Short stature and diabetic nephropathyBMJ 1995; 310 doi: https://doi.org/10.1136/bmj.310.6975.296 (Published 04 February 1995) Cite this as: BMJ 1995;310:296
- P Rossing, research fellowa,
- L Tarnow, research fellowa,
- F S Nielsen, research fellowa,
- S Boelskifte, statisticianb,
- B M Brenner, Samuel A Levine professor of medicinec,
- H-H Parving, chief physiciana
- a Steno Diabetes Center, DK-2820 Gentofte, Denmark
- b UNI-C, Danish Computing Centre for Research and Education, DK-8200 Aarhus N, Denmark
- c Harvard Medical School, Brigham and Women's Hospital, Boston, Massachusetts 02115, USA
- Correspondence to: Dr Rossing.
- Accepted 16 December 1994
Recent studies have suggested that low birth weight is associated with a reduced number of nephrons and hypertension in later life,1 2 both well known risk factors for renal disease. An inverse correlation between microalbuminuria and height, the latter known to vary directly with birth weight,3 has been shown in non-diabetic men.4 We investigated the association between adult height and diabetic nephropathy in a cross sectional study of a cohort of insulin dependent diabetic patients attending the Steno Diabetes Center in 1984.5
Patients, methods, and results
We selected patients according to the following criteria: age >/=18 years, a duration of diabetes >/=5 years, and age at onset of diabetes </=40 years. In all, 951 patients (500 men; mean age 40 (SD 13) years; mean age at onset 18 (10) years) were enrolled (97% of those eligible). We examined urinary albumin excretion rate (24 hour urine collections, radioimmunoassay) and height (to the nearest centimetre and given as integers). On the basis of urinary albumin excretion rate the patients were stratified into three groups: those with normal rate of excretion (normoalbuminuria) (</=30 mg/24 h, n=563); with microalbuminuria (>30 and <300 mg/24 h, n=214); and with macroalbuminuria (indicating diabetic nephropathy) (>/=300 mg/24 h in two out of three consecutive samples, n=174). Men and women were analysed separately owing to differences in height. Results were analysed with the programs of the SAS Institute (Cary, North Carolina).
Men with macroalbuminuria were significantly shorter (mean height 175.3 (SD 7.3) cm, n=98) than patients with microalbuminuria (177.0 (6.1) cm, n=113) or with normoalbuminuria (177.9 (6.9) cm, n=289) (P=0.004). As height and age at onset of diabetes and current age were associated a multiple logistic regression analysis was performed with patient group (ordered categorical variable normoalbuminuria, microalbuminuria, macroalbuminuria) as dependent variable and height, age, and age at onset of diabetes as independent variables. Height was included in the final model, with a reduction in the risk of developing diabetic nephropathy of 3.3% (95% confidence interval 0.77% to 5.8%) per centimetre increase in height.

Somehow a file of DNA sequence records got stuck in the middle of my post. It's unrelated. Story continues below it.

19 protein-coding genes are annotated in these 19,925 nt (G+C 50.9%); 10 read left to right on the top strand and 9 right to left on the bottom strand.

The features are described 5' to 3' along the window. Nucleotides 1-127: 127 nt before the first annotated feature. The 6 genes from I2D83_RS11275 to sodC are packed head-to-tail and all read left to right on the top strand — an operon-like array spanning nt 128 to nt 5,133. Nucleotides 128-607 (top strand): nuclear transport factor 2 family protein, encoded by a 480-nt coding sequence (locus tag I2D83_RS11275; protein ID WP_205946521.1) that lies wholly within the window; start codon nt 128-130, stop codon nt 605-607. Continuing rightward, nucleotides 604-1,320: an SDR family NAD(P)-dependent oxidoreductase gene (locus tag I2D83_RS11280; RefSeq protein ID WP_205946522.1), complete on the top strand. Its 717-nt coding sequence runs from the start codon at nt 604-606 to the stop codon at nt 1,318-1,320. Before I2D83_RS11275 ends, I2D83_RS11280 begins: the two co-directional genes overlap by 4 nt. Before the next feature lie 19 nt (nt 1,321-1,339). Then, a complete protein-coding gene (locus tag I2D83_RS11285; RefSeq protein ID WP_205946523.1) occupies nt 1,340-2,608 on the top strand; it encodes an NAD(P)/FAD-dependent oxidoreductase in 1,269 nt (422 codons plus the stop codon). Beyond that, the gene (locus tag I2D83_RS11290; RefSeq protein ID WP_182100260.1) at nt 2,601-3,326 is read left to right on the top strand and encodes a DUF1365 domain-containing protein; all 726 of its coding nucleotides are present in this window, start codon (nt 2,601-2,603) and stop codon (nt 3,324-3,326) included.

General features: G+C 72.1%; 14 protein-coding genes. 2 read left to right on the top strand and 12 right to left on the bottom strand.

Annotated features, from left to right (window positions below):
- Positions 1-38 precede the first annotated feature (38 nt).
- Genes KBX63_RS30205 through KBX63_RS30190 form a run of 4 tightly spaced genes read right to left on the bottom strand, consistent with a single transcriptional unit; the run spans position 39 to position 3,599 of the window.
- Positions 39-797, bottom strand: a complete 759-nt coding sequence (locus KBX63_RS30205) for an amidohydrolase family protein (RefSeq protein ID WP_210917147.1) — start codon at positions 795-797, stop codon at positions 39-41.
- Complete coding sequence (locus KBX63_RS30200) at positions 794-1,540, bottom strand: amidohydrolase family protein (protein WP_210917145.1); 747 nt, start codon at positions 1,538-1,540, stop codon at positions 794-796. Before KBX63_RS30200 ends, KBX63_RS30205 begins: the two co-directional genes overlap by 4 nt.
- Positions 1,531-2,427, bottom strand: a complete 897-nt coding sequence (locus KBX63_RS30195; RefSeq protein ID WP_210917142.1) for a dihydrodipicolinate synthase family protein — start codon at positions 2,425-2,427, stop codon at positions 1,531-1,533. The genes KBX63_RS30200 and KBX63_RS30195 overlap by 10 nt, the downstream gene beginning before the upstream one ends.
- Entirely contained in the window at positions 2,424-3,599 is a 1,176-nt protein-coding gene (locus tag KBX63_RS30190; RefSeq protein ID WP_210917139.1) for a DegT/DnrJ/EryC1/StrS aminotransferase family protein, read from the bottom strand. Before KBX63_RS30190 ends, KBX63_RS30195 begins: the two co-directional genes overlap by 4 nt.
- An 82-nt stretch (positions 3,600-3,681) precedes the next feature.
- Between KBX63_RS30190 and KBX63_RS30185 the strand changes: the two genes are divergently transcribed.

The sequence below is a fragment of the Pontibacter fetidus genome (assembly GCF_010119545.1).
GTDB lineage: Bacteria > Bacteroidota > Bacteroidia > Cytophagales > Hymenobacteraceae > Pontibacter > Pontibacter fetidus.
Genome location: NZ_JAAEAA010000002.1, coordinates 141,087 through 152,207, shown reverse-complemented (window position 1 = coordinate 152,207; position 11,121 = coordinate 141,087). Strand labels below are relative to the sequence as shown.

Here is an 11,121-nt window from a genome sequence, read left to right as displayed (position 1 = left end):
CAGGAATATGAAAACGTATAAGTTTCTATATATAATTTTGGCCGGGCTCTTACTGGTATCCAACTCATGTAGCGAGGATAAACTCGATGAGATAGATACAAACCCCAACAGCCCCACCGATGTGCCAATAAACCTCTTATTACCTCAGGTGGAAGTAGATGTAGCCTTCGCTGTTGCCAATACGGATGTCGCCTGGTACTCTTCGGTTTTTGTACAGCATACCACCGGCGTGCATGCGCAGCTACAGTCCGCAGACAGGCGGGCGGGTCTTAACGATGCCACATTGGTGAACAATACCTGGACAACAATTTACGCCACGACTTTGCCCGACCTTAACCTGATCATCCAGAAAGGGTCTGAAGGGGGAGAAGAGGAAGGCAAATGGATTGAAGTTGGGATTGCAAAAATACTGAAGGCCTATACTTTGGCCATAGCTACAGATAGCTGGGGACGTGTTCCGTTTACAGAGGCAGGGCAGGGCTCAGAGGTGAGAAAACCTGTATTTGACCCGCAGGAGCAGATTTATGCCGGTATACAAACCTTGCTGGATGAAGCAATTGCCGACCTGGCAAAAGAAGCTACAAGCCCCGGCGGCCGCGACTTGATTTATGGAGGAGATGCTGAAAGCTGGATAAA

Poor glycaemic control is a risk factor both for the development of incipient diabetic nephropathy (indicated by microalbuminuria) and overt diabetic nephropathy and for growth retardation during childhood. To adjust for this confounding effect on height we evaluated patients with onset of diabetes after the age of 19 (n=387); the difference in height between the patients with normoalbuminuria and those with microalbuminuria and macroalbuminuria was still significant (P=0.03, with the t test) (table). In women no significant relation existed between height and albuminuria group, but the trend was the same as in men (mean height 163.6 (SD 7.1) cm, n=76; 165.4 (7.0) cm, n=101; and 165.0 (6.2) cm, n=274) for patients with macroalbuminuria, microalbuminuria, and normoalbuminuria respectively (P=0.18).
Our data support the hypothesis that short stature is related to development of diabetic nephropathy in men. The difference between the sexes was also shown in a study of non-diabetic subjects.4 Moreover, poor glycaemic control in the patients with onset of diabetes in early childhood leading to impaired growth and increased risk for developing nephropathy was not the sole explanation of the relation between height and nephropathy as this relation was also shown in patients with onset of diabetes after the age of 19.
Factors that lead to impaired intrauterine somatic growth also give rise to an inborn reduction in the number of nephrons both in animal models and in humans.1 Fewer nephrons results in a diminished glomerular filtration surface area, leading to systemic and glomerular capillary hypertension. Furthermore, evidence from experimental studies of rats born to mothers exposed either to a restriction of dietary protein or to gentamicin during pregnancy suggests that fewer nephrons at birth initiates a postnatal process of progressive glomerular injury.1 Thus low birth weight related to short statute indicates congenital oligonephropathy and thereby could indicate an increased risk for developing diabetic nephropathy. In conclusion, our study supports the hypothesis that genetic predisposition or factors operating in utero or early childhood, or both, contribute to the development of diabetic nephropathy in men.